Saturday, May 28, 2022

How it all went awry for ECCO City

Relegation will be a devastating blow for Ecco City Greens football club. Sources close to the club say the team’s current travails are no surprise.

The team’s main sponsor, BMC, pulled the plug on funding, leaving ECCO City struggling to survive in the league.

This was compounded by the fact that a new committee was elected to lead the club earlier this year when the BMC sponsorship was coming to a close.

“This would be something new for the team management to deal with as they always had had nothing to worry about,” a source close to the team said.

“BMC was taking care of all the team’s needs ÔÇô the players’ financial welfare or even the team’s match day expenses.”

When BMC opted out, the committee found itself in unfamiliar terrain and the team started struggling to pay players on time, according to the source.

Even more ominous for the new management, the incoming committee members were working in different regions of the country and thus failed to meet regularly to map a way forward for the club.

“The situation is that the team’s Executive Committee Chairperson is located in Lobatse while his Vice is working in Gaborone. This leaves only the Team Manager as the only influential Executive Committee member close to the team and this affects the day to day running of the team,” the source said.

The financial malaise following BMC’s pull out was to be expected. What is surprising is that the struggles on match days came so soon after.

Ever since coming into the Premier League, ECCO has had many top-four finishes in the league, been in one or two cup finals and competed in the Top 8. In all these instances, there were prize monies won by the team.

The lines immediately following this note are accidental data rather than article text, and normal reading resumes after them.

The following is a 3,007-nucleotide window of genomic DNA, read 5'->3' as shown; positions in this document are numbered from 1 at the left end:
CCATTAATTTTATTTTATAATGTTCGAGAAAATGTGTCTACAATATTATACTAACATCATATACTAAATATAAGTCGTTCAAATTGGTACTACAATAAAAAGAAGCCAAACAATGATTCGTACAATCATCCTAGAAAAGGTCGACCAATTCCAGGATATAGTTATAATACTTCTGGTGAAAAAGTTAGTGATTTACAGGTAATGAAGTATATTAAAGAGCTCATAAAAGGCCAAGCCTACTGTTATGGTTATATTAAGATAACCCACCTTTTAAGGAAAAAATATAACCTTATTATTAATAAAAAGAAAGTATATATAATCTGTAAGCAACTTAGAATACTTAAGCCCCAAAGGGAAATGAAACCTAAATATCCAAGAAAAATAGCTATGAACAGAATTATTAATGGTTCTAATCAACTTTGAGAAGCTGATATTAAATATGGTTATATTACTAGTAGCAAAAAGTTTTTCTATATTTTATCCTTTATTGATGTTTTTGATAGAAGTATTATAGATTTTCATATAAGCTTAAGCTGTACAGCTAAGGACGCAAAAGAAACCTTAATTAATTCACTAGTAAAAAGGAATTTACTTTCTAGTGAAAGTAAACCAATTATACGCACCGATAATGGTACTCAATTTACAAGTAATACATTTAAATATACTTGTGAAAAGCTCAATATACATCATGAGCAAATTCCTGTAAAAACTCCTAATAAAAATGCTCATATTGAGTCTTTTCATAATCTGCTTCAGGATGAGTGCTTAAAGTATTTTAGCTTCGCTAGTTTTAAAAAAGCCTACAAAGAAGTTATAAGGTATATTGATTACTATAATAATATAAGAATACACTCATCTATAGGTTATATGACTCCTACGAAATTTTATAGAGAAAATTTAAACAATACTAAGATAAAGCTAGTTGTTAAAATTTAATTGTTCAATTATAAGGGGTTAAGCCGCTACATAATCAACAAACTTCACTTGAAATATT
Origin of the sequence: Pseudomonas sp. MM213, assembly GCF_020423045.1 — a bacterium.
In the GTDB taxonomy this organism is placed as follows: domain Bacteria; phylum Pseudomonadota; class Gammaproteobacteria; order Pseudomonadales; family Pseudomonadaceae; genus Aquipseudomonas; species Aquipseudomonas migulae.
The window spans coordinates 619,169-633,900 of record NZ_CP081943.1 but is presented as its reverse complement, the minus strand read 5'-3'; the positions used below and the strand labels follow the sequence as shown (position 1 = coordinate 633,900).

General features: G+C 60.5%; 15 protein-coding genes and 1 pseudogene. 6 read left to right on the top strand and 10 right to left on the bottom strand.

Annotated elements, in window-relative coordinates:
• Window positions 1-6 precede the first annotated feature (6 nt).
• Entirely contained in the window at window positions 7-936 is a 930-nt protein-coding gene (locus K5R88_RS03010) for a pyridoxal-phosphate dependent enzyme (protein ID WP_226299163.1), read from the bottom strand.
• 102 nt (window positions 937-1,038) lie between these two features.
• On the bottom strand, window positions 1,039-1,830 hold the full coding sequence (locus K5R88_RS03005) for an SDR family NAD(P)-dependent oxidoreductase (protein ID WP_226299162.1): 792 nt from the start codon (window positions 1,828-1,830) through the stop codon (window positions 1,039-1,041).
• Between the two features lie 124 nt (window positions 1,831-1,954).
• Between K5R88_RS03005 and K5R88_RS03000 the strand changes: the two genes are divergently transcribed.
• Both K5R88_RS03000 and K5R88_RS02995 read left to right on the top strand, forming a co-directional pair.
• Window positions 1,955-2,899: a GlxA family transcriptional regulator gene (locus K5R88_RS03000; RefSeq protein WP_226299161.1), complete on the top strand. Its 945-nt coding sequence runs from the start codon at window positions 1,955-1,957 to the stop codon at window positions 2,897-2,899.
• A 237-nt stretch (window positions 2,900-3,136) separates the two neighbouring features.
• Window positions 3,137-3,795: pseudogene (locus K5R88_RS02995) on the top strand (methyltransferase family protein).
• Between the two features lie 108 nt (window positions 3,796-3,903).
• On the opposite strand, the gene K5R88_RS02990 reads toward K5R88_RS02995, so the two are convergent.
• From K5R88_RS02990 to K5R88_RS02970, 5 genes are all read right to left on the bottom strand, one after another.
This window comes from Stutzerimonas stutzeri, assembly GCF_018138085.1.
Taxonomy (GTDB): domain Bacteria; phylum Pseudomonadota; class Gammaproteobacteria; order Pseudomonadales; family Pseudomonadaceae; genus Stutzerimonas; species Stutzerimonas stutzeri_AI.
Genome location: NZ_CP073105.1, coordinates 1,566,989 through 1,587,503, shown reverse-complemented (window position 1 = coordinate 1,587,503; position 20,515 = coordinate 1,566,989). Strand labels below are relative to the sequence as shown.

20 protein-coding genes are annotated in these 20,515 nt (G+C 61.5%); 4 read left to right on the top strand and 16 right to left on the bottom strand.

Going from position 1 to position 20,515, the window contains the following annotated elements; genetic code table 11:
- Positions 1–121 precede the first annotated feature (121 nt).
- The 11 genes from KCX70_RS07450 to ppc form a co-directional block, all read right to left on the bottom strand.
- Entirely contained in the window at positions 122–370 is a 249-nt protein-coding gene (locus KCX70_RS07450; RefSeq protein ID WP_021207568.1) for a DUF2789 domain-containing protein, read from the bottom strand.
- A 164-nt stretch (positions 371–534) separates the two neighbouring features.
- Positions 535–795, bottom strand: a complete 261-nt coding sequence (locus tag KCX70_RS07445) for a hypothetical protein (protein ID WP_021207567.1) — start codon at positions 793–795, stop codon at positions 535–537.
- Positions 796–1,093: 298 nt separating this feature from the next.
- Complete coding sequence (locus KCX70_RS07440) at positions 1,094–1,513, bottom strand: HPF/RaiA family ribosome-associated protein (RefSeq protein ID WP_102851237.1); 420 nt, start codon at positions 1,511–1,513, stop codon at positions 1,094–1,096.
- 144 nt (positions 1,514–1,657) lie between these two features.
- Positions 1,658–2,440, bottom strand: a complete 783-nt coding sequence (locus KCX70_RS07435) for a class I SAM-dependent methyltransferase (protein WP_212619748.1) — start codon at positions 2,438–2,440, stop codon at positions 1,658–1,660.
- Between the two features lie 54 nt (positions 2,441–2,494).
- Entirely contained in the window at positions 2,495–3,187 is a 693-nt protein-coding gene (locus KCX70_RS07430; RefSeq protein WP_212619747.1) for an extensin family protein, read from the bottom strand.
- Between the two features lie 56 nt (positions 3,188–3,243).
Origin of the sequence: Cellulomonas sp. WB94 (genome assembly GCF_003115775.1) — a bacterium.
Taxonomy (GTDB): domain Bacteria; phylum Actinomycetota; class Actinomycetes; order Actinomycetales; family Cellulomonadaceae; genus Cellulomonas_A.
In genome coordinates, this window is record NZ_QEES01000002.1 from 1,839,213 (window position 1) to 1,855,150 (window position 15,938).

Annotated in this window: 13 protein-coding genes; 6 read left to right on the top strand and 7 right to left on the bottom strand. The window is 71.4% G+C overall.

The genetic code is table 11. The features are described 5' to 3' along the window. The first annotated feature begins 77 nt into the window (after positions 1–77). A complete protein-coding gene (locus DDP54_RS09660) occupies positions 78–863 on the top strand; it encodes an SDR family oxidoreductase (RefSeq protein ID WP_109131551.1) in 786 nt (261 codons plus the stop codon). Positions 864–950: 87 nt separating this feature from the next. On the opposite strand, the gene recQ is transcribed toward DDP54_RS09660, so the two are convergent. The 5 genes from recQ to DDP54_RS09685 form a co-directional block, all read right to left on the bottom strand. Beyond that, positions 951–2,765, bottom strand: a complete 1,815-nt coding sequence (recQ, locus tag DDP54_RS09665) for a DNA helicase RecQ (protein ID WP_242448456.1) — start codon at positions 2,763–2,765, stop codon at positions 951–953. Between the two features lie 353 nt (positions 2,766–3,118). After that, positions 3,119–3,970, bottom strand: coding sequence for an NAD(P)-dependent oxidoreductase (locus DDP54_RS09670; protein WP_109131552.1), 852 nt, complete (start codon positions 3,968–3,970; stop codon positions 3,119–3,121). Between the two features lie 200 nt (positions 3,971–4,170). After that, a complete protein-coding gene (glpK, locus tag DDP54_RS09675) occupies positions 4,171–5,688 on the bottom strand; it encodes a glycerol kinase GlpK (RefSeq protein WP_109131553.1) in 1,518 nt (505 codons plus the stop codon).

Since BMC was taking care of all their expenses, where did all these prize monies go? “This is the money that should have been saved and used to help run the club at this period of the team’s struggles,” the source said.

The team’s recently ousted coach, Oupa Kowa, said while he is not privy to the goings-on in the ECCO Executive Committee, there is no doubt that the team may be struggling financially.

“The management has never told me the team is struggling financially. But I have seen players come and report that they have not been paid on time or that they have not paid rents to their houses because they have not yet been paid, something which may point to financial struggles,” the former coach said.

The former coach said that while he had interacted with the Team Manager, he has never had a meeting with the team’s Chairperson.

“If and when I wanted to speak or tell the chairperson something, I had to route it through the team manager. Don’t get me wrong, I would not say this is wrong but I think it is an anomaly. If we had a chance, we could have discussed things and reasoned on what I needed or wanted to know without my communication coming through an intermediary, something which could result in distortion,” Kowa said.

The former coach said while there is no doubt that the current committee is made up of brilliant minds, the current committee needs to meet regularly to strategize and map a way forward for the team.

“They also need to meet with the team technical staff as well as players and supporters to inform them of the club’s current situation. This would give all those involved a chance to make their opinions heard and give them a clear indication of the way forward,” Kowa said.